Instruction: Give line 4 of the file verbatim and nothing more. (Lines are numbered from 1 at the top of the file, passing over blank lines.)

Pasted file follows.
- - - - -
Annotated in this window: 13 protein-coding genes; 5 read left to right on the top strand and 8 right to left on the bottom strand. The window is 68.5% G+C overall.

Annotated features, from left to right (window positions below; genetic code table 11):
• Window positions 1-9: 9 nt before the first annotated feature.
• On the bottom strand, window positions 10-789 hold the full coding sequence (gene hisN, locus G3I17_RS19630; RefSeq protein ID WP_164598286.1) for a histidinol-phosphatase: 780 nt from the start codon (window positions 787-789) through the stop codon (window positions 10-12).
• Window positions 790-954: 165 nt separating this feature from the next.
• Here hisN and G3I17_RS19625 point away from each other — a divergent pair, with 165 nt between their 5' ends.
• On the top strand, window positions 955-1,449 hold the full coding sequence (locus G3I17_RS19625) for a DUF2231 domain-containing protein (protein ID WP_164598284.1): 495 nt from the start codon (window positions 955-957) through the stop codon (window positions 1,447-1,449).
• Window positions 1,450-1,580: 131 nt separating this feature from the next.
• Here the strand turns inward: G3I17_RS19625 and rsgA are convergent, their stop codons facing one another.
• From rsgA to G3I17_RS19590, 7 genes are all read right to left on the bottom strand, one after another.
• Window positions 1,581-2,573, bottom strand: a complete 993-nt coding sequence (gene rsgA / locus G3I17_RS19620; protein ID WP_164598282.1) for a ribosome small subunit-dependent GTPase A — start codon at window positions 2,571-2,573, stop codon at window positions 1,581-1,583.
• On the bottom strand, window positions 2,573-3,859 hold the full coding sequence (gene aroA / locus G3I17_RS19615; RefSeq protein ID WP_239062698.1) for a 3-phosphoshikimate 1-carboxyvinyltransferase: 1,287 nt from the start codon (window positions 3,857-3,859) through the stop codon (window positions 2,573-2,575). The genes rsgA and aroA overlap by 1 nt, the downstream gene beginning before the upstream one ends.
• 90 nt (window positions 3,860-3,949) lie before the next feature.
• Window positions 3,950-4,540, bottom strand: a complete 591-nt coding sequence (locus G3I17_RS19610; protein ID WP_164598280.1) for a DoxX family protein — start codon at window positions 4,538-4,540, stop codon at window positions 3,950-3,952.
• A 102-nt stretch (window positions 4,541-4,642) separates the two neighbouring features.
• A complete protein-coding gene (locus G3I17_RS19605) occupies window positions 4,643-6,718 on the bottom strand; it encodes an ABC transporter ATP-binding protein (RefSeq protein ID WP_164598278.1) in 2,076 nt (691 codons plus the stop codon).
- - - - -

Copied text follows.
• On the bottom strand, window positions 10-789 hold the full coding sequence (gene hisN, locus G3I17_RS19630; RefSeq protein ID WP_164598286.1) for a histidinol-phosphatase: 780 nt from the start codon (window positions 787-789) through the stop codon (window positions 10-12).